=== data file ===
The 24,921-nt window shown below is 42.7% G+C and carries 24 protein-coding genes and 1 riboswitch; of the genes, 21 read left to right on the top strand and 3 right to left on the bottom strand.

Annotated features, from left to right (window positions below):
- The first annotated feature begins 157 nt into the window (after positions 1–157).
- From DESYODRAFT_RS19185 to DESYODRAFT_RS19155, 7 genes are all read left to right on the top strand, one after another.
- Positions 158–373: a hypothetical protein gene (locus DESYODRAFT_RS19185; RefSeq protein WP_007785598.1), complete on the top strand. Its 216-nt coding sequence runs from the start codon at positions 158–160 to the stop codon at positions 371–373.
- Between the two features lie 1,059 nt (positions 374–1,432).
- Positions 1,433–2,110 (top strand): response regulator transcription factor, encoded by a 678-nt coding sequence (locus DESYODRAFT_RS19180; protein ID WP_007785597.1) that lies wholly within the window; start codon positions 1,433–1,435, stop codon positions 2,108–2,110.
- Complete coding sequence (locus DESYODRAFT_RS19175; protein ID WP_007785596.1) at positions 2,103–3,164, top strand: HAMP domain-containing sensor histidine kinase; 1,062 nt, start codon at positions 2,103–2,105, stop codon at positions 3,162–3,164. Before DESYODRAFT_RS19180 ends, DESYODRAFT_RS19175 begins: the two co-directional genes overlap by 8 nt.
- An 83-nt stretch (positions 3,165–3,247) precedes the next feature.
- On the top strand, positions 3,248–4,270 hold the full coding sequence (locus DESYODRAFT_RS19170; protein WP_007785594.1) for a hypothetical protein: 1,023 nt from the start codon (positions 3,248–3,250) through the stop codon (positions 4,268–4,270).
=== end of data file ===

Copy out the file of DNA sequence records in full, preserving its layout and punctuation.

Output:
The 24,921-nt window shown below is 42.7% G+C and carries 24 protein-coding genes and 1 riboswitch; of the genes, 21 read left to right on the top strand and 3 right to left on the bottom strand.

Annotated features, from left to right (window positions below):
- The first annotated feature begins 157 nt into the window (after positions 1–157).
- From DESYODRAFT_RS19185 to DESYODRAFT_RS19155, 7 genes are all read left to right on the top strand, one after another.
- Positions 158–373: a hypothetical protein gene (locus DESYODRAFT_RS19185; RefSeq protein WP_007785598.1), complete on the top strand. Its 216-nt coding sequence runs from the start codon at positions 158–160 to the stop codon at positions 371–373.
- Between the two features lie 1,059 nt (positions 374–1,432).
- Positions 1,433–2,110 (top strand): response regulator transcription factor, encoded by a 678-nt coding sequence (locus DESYODRAFT_RS19180; protein ID WP_007785597.1) that lies wholly within the window; start codon positions 1,433–1,435, stop codon positions 2,108–2,110.
- Complete coding sequence (locus DESYODRAFT_RS19175; protein ID WP_007785596.1) at positions 2,103–3,164, top strand: HAMP domain-containing sensor histidine kinase; 1,062 nt, start codon at positions 2,103–2,105, stop codon at positions 3,162–3,164. Before DESYODRAFT_RS19180 ends, DESYODRAFT_RS19175 begins: the two co-directional genes overlap by 8 nt.
- An 83-nt stretch (positions 3,165–3,247) precedes the next feature.
- On the top strand, positions 3,248–4,270 hold the full coding sequence (locus DESYODRAFT_RS19170; protein WP_007785594.1) for a hypothetical protein: 1,023 nt from the start codon (positions 3,248–3,250) through the stop codon (positions 4,268–4,270).